Aim & Scope
Psychology of Consciousness: Theory, Research, and Practice® is a cross-disciplinary journal that encompasses experimental, clinical, and social psychology, as well as cognitive science and neuroscience. It publishes articles on theory, research, methodology, and clinical applications related to the psychology of consciousness.
The journal devotes substantial coverage to topics that span the traditional rubrics of sensory consciousness, subconsciousness, and self-consciousness; plus, it presents scientific approaches to studying first-person experiences often deemed to lie outside the boundaries of traditional consciousness studies, and presents clinical approaches to modifying attention and consciousness more generally.
Manuscripts of interest extend across, but are not limited to, the following topics:
sensations, qualia, the phenomenal field, and the causal efficacy of subjective pain and pleasure;
psychophysical relations, perception, binocular rivalry and fusion, attention, and mindful meditation;
fantasy and mind-wandering, mental image vividness, hypnotic, psychotic, and drug-related hallucinating;
sensory memory, sensory information processing, and the neuropsychology of sensory consciousness.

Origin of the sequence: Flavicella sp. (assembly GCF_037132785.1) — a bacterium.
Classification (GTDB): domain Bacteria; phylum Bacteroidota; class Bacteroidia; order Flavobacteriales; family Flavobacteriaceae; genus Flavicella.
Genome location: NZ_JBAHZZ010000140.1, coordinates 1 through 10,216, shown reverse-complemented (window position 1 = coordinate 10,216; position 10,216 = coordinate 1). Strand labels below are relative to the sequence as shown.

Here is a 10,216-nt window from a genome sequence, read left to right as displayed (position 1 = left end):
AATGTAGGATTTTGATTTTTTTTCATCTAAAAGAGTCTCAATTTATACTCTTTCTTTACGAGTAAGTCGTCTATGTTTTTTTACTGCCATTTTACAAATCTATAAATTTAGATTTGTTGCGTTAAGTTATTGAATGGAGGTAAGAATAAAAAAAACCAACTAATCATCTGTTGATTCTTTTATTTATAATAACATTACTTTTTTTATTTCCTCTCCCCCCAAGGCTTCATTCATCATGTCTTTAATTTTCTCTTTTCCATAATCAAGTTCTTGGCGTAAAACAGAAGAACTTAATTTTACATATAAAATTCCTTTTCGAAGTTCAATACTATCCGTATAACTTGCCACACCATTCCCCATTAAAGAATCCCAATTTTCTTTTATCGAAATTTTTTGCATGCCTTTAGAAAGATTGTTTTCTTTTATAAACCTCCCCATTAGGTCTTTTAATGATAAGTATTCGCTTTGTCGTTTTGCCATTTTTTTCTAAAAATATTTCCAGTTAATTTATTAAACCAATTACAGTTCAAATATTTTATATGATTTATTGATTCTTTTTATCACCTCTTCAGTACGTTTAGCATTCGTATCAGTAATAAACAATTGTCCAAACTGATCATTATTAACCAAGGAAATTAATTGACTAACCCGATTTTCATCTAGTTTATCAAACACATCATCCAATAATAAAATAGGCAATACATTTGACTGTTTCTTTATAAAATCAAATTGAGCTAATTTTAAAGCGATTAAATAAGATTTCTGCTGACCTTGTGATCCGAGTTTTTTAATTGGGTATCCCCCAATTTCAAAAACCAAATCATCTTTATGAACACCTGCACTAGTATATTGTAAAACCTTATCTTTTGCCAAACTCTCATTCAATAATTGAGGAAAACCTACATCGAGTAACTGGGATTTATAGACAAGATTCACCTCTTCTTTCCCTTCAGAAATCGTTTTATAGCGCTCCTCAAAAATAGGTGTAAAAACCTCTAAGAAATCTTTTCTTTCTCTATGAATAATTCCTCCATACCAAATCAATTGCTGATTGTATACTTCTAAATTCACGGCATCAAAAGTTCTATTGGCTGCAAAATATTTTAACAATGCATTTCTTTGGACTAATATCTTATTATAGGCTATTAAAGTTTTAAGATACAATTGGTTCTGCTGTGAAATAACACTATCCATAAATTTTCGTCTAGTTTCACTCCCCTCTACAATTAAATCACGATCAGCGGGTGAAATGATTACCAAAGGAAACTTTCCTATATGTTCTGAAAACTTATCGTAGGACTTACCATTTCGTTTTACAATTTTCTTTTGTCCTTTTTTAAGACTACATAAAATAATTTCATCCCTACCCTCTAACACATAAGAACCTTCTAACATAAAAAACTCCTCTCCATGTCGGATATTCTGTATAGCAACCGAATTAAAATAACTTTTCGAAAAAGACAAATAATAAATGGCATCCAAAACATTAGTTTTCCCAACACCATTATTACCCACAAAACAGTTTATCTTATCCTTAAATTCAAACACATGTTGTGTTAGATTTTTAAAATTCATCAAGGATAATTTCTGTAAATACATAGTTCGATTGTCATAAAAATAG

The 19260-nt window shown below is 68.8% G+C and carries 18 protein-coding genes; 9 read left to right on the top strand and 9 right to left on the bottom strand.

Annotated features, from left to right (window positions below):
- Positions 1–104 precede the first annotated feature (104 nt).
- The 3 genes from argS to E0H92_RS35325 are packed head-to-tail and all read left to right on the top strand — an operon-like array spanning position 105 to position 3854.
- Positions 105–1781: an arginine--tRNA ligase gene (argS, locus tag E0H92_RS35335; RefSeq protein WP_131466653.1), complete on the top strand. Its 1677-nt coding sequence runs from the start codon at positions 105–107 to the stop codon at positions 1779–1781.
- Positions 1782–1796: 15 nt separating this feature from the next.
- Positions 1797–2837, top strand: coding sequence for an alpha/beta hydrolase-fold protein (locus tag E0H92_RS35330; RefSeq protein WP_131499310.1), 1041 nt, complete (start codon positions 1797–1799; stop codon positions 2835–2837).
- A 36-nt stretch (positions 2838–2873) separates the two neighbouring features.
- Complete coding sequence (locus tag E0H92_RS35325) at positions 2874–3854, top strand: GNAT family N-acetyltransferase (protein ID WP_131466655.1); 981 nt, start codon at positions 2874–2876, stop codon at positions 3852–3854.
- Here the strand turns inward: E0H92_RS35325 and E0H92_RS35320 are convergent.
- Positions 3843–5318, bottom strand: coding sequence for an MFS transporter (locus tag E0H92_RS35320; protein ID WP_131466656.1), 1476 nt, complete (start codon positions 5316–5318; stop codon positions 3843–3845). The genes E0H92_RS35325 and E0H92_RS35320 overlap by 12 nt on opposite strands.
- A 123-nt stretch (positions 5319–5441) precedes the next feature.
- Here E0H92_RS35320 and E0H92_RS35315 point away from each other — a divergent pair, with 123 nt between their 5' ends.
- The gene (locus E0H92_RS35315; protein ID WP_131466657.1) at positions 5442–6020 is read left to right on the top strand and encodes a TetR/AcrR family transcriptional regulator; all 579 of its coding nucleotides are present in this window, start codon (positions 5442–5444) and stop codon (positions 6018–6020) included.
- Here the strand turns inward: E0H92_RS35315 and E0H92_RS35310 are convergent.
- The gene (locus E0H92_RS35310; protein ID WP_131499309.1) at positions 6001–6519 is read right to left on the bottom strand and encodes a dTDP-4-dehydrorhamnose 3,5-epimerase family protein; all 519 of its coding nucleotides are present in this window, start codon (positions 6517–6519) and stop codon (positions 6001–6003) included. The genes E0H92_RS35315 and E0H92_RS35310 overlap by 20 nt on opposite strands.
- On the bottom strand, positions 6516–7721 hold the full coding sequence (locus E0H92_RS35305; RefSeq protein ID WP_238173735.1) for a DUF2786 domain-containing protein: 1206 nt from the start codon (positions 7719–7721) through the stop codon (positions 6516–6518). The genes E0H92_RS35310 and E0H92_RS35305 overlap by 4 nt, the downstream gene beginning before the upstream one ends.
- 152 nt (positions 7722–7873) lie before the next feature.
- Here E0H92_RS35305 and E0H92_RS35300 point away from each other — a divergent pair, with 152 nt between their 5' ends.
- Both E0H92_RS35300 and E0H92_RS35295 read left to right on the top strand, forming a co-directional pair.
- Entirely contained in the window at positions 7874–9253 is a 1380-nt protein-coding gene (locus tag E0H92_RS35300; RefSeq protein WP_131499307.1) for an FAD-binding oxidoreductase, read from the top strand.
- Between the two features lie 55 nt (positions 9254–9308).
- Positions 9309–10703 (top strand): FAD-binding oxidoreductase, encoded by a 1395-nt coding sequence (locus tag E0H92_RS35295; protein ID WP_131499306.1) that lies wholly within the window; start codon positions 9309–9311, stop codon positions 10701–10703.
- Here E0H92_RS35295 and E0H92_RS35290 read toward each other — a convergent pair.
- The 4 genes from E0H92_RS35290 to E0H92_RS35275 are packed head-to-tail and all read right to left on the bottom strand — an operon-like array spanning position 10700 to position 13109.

unconscious information processing, implicit cognition, and objective thresholds for consciousness;
sensations below the limen for apperception, partial conscious perception, and fringe consciousness;
hypnotic and dissociative amnesia, metacognition, and levels of awareness;
blindsight, deaf-hearing, hemifield neglect, and the neuropsychology of subconsciousness.
self as subject, dualist versus materialist theories, déjà vu, out-of-body experiences, transcendental meditation;
self as object, self-recognition, dissociative depersonalization, and multiple dissociated identities;
self as agent, hypnotic and psychopathological loss of self-control, suggestibility, automaticity;
lucid dreams, executive processes, and the neuropsychology of self-consciousness.
anomalous experiences, mystical experiences, near-death experiences, and sleep-deprivation experiences;
individual differences, sociocultural differences and psychopathological differences in consciousness;
meditation, hypnosis, and transcranial magnetic stimulation as interventions for modifying consciousness;
psychosomatic effects, placebo effects, and anesthesia effects.
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